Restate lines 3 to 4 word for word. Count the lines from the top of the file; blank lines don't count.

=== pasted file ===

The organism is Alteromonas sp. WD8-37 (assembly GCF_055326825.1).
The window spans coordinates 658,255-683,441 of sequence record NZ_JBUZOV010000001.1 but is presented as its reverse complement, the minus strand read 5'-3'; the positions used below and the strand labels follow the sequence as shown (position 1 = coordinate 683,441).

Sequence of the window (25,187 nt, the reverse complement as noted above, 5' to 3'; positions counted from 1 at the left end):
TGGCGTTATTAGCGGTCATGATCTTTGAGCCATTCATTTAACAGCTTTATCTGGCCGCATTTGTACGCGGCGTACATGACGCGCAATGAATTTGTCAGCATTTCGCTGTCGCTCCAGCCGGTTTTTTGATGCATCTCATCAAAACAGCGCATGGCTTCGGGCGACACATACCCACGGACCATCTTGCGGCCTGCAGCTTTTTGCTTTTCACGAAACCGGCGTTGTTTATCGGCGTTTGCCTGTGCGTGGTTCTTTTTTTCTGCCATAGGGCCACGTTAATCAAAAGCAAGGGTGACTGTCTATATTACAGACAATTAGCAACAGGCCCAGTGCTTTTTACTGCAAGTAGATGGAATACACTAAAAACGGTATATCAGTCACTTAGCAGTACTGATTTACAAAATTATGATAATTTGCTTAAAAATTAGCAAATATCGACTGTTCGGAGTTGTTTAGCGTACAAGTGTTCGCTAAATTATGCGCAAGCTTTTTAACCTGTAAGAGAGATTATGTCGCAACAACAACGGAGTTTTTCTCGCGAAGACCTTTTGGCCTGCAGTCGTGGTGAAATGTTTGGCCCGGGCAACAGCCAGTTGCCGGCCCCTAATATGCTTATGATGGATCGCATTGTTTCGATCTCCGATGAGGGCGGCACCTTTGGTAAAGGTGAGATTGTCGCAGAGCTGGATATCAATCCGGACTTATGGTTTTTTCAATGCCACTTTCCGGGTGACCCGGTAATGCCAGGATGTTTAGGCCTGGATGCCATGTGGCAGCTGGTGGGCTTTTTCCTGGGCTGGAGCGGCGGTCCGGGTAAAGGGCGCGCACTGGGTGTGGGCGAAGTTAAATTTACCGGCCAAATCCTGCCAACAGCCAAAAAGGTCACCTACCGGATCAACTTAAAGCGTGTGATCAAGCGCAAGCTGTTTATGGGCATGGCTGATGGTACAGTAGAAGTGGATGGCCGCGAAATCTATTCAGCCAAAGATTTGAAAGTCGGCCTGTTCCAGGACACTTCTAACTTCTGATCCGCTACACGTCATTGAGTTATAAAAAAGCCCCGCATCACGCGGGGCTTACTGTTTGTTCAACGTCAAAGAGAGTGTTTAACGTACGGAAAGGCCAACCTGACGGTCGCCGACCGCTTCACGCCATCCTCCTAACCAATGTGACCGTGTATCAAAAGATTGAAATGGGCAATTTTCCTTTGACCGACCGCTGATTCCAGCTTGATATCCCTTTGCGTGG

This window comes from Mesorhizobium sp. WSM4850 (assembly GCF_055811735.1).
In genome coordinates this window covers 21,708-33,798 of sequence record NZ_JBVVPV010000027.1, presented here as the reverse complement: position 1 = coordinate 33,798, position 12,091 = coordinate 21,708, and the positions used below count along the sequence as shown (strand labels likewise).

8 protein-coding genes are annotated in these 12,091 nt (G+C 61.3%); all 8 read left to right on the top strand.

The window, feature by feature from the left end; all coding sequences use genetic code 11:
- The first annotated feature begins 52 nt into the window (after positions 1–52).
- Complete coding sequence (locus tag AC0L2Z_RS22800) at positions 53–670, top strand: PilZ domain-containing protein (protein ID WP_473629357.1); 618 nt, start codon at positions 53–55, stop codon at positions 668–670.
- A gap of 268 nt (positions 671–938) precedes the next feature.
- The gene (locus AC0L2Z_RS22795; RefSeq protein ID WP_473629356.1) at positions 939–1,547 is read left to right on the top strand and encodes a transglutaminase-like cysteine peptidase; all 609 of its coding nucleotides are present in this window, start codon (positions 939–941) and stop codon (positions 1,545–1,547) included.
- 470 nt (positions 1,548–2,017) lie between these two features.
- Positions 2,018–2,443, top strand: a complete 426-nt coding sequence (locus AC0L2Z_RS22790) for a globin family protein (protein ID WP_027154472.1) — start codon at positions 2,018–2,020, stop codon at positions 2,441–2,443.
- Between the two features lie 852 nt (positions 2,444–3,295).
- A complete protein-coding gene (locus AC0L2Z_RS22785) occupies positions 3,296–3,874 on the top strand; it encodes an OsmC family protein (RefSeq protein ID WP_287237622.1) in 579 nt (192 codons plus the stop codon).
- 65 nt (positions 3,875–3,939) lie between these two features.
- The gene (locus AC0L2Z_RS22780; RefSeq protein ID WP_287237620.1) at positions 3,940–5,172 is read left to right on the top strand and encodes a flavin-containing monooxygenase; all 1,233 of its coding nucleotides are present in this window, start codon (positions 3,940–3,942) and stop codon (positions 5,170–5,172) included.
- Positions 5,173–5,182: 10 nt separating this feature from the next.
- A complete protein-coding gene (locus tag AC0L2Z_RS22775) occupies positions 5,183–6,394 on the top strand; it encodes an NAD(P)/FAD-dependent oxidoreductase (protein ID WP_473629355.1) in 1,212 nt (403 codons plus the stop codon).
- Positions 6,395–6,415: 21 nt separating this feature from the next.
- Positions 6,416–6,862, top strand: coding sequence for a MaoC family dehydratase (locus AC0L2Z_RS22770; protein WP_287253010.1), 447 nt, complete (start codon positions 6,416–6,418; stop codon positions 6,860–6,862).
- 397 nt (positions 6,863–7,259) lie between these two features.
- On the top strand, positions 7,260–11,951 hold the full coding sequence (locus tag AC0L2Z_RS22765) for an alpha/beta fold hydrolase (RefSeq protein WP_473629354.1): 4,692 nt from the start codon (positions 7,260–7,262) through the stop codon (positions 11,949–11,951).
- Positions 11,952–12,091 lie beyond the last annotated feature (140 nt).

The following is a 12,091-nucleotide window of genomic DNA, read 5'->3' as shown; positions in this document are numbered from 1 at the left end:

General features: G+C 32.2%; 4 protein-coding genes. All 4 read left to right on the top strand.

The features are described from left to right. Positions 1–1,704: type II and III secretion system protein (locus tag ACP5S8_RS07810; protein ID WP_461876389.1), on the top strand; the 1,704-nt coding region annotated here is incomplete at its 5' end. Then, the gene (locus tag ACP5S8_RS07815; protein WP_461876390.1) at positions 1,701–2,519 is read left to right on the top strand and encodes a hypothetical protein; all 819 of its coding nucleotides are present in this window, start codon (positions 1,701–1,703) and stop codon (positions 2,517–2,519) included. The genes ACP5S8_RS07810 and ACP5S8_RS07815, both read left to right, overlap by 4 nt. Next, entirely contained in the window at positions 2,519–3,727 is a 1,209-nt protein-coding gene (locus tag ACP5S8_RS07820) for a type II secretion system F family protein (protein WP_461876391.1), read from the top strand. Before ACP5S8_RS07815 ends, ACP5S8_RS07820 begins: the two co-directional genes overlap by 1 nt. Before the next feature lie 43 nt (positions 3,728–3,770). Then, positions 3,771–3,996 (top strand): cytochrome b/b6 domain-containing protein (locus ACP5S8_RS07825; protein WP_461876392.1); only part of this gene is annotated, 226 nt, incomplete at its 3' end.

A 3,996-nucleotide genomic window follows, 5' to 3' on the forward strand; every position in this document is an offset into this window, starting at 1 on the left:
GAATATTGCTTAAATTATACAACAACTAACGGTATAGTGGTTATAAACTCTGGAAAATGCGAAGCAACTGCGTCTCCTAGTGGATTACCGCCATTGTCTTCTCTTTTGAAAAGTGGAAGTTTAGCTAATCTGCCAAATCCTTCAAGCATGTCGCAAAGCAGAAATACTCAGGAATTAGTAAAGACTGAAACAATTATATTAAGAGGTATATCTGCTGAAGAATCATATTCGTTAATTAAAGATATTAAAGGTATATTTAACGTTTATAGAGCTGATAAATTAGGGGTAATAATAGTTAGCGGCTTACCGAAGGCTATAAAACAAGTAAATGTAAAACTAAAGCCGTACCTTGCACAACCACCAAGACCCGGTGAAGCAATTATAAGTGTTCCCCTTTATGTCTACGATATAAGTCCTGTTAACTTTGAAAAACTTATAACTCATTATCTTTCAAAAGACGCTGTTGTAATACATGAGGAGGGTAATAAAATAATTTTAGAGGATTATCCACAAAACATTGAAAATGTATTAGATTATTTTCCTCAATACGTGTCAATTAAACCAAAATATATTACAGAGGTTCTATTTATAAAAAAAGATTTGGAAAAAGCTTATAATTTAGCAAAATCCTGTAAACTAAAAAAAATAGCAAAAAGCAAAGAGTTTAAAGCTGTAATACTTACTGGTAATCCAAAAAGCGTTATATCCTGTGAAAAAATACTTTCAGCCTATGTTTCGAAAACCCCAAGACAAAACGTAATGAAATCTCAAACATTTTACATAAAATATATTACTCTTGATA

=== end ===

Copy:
Sequence of the window (25,187 nt, the reverse complement as noted above, 5' to 3'; positions counted from 1 at the left end):
TGGCGTTATTAGCGGTCATGATCTTTGAGCCATTCATTTAACAGCTTTATCTGGCCGCATTTGTACGCGGCGTACATGACGCGCAATGAATTTGTCAGCATTTCGCTGTCGCTCCAGCCGGTTTTTTGATGCATCTCATCAAAACAGCGCATGGCTTCGGGCGACACATACCCACGGACCATCTTGCGGCCTGCAGCTTTTTGCTTTTCACGAAACCGGCGTTGTTTATCGGCGTTTGCCTGTGCGTGGTTCTTTTTTTCTGCCATAGGGCCACGTTAATCAAAAGCAAGGGTGACTGTCTATATTACAGACAATTAGCAACAGGCCCAGTGCTTTTTACTGCAAGTAGATGGAATACACTAAAAACGGTATATCAGTCACTTAGCAGTACTGATTTACAAAATTATGATAATTTGCTTAAAAATTAGCAAATATCGACTGTTCGGAGTTGTTTAGCGTACAAGTGTTCGCTAAATTATGCGCAAGCTTTTTAACCTGTAAGAGAGATTATGTCGCAACAACAACGGAGTTTTTCTCGCGAAGACCTTTTGGCCTGCAGTCGTGGTGAAATGTTTGGCCCGGGCAACAGCCAGTTGCCGGCCCCTAATATGCTTATGATGGATCGCATTGTTTCGATCTCCGATGAGGGCGGCACCTTTGGTAAAGGTGAGATTGTCGCAGAGCTGGATATCAATCCGGACTTATGGTTTTTTCAATGCCACTTTCCGGGTGACCCGGTAATGCCAGGATGTTTAGGCCTGGATGCCATGTGGCAGCTGGTGGGCTTTTTCCTGGGCTGGAGCGGCGGTCCGGGTAAAGGGCGCGCACTGGGTGTGGGCGAAGTTAAATTTACCGGCCAAATCCTGCCAACAGCCAAAAAGGTCACCTACCGGATCAACTTAAAGCGTGTGATCAAGCGCAAGCTGTTTATGGGCATGGCTGATGGTACAGTAGAAGTGGATGGCCGCGAAATCTATTCAGCCAAAGATTTGAAAGTCGGCCTGTTCCAGGACACTTCTAACTTCTGATCCGCTACACGTCATTGAGTTATAAAAAAGCCCCGCATCACGCGGGGCTTACTGTTTGTTCAACGTCAAAGAGAGTGTTTAACGTACGGAAAGGCCAACCTGACGGTCGCCGACCGCTTCACGCCATCCTCCTAACCAATGTGACCGTGTATCAAAAGATTGAAATGGGCAATTTTCCTTTGACCGACCGCTGATTCCAGCTTGATATCCCTTTGCGTGG